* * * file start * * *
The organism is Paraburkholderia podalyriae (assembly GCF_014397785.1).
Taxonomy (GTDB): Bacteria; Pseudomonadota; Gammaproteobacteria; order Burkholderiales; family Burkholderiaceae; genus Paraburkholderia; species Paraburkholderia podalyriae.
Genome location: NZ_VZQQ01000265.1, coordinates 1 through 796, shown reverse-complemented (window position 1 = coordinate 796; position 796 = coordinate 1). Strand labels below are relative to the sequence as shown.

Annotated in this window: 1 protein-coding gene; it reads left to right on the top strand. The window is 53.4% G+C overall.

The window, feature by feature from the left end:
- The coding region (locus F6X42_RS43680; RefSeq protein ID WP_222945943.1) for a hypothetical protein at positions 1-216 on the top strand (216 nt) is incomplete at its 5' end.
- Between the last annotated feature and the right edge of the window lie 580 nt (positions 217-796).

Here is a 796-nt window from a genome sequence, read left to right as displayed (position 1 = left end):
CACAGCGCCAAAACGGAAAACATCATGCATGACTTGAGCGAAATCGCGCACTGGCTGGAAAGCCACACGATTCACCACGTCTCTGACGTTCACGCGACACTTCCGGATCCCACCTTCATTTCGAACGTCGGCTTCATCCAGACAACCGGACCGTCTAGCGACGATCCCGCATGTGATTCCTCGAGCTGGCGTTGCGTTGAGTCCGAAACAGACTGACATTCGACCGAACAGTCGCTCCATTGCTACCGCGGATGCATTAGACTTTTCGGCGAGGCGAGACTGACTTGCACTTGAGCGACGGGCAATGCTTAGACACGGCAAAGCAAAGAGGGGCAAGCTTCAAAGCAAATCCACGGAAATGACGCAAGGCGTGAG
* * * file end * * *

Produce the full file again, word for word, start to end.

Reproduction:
The organism is Paraburkholderia podalyriae (assembly GCF_014397785.1).
Taxonomy (GTDB): Bacteria; Pseudomonadota; Gammaproteobacteria; order Burkholderiales; family Burkholderiaceae; genus Paraburkholderia; species Paraburkholderia podalyriae.
Genome location: NZ_VZQQ01000265.1, coordinates 1 through 796, shown reverse-complemented (window position 1 = coordinate 796; position 796 = coordinate 1). Strand labels below are relative to the sequence as shown.

Annotated in this window: 1 protein-coding gene; it reads left to right on the top strand. The window is 53.4% G+C overall.

The window, feature by feature from the left end:
- The coding region (locus F6X42_RS43680; RefSeq protein ID WP_222945943.1) for a hypothetical protein at positions 1-216 on the top strand (216 nt) is incomplete at its 5' end.
- Between the last annotated feature and the right edge of the window lie 580 nt (positions 217-796).

Here is a 796-nt window from a genome sequence, read left to right as displayed (position 1 = left end):
CACAGCGCCAAAACGGAAAACATCATGCATGACTTGAGCGAAATCGCGCACTGGCTGGAAAGCCACACGATTCACCACGTCTCTGACGTTCACGCGACACTTCCGGATCCCACCTTCATTTCGAACGTCGGCTTCATCCAGACAACCGGACCGTCTAGCGACGATCCCGCATGTGATTCCTCGAGCTGGCGTTGCGTTGAGTCCGAAACAGACTGACATTCGACCGAACAGTCGCTCCATTGCTACCGCGGATGCATTAGACTTTTCGGCGAGGCGAGACTGACTTGCACTTGAGCGACGGGCAATGCTTAGACACGGCAAAGCAAAGAGGGGCAAGCTTCAAAGCAAATCCACGGAAATGACGCAAGGCGTGAG